Pringle manoeuvre

From Wikipedia, the free encyclopedia
Jump to: navigation, search
Pringle manoeuvre EN.svg

The Pringle manoeuvre is a surgical manoeuvre used in some abdominal operations. A large atraumatic haemostat is used to clamp the hepatoduodenal ligament (free border of the lesser omentum) interrupting the flow of blood through the hepatic artery and the portal vein and thus helping to control bleeding from the liver. More commonly, in the absence of soft clamp, manual compression of the hepatoduodenal ligament is performed.

Should bleeding continue, it is likely that the inferior vena cava or the hepatic vein were also traumatised.[1] If bleeding continues, a variation in arterial blood flow may be present.

It was developed by James Hogarth Pringle, a graduate of medicine at the University of Edinburgh Medical School.

The Pringle manoeuvre is very often used during liver surgery to minimize blood loss, however it can directly lead to reperfusion phenomenon in the liver and it has recently been suggested that it should be avoided in hepatectomy for cancer patients due to its side effects on tumor recurrence and worse prognosis.[2] The Pringle manoeuvre is applied during closure of a vena cava injury when an atriocaval shunt is placed.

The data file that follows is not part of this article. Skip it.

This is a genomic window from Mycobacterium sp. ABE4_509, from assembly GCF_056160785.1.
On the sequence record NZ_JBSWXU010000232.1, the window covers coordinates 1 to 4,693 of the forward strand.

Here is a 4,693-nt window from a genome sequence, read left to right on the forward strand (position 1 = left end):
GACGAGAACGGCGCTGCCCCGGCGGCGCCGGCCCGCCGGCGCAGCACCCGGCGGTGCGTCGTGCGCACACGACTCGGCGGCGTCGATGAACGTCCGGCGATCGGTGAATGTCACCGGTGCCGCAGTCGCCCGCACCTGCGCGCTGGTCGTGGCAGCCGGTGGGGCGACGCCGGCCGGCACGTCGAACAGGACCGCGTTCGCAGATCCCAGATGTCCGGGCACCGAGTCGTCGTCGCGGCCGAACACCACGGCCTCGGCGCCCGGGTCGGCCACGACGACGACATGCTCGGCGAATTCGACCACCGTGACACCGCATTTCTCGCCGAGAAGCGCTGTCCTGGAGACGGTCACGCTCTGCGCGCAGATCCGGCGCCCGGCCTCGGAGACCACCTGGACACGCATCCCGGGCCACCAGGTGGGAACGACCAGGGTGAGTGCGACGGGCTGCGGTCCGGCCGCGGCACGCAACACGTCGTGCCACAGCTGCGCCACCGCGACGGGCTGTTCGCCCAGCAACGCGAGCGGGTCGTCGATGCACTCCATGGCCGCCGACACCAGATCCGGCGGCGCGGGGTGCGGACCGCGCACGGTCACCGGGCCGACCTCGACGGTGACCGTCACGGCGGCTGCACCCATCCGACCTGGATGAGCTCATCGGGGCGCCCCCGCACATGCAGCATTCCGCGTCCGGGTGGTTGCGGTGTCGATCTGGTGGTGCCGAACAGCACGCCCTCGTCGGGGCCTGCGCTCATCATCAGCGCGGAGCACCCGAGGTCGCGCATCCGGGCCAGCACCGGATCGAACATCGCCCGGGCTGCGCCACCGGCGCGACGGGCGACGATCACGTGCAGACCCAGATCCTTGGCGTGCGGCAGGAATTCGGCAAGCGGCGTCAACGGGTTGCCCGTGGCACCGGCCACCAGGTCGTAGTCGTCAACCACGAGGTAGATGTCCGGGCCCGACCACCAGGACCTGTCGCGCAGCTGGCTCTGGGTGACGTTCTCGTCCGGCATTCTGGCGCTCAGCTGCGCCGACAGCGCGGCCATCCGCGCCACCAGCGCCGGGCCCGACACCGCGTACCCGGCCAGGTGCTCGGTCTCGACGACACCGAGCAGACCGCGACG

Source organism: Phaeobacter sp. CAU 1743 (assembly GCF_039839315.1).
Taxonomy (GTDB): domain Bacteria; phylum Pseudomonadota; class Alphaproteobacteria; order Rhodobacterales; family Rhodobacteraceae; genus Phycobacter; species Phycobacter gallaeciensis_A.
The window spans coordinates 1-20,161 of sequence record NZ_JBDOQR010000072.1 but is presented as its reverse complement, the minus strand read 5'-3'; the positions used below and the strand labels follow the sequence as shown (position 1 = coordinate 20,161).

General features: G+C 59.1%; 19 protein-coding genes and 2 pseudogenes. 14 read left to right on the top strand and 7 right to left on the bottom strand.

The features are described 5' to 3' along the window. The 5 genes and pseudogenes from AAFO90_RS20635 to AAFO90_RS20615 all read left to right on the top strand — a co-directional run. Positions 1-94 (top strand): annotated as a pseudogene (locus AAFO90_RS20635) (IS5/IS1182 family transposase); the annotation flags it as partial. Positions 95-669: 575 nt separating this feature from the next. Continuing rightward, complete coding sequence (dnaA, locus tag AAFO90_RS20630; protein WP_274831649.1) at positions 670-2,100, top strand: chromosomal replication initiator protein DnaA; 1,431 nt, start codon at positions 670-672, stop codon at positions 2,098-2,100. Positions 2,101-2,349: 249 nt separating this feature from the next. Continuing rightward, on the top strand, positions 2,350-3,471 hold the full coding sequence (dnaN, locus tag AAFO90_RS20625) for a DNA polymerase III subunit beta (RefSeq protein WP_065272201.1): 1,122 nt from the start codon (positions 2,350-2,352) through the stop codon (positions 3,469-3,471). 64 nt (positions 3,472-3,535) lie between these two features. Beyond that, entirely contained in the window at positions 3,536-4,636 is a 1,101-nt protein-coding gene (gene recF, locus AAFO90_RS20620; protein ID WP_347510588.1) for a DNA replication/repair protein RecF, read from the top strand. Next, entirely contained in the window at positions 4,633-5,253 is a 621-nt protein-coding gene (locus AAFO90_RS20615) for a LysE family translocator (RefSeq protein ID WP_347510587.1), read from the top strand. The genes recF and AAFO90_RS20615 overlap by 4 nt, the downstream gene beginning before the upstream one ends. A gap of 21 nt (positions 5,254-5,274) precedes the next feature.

References[edit]

  1. ^ Monkhouse, Stanley. Master Medicine: Clinical Anatomy (2nd ed.). ISBN 9780443102905. Retrieved 20 December 2016. [page needed]
  2. ^ Xiaobin, F; Zipei, L; Shuguo, Z; Jiahong, D; Xiaowu, L (2009). "The Pringle manoeuvre should be avoided in hepatectomy for cancer patients due to its side effects on tumor recurrence and worse prognosis". Medical Hypotheses. 72 (4): 398–401. doi:10.1016/j.mehy.2008.11.029. PMID 19144472.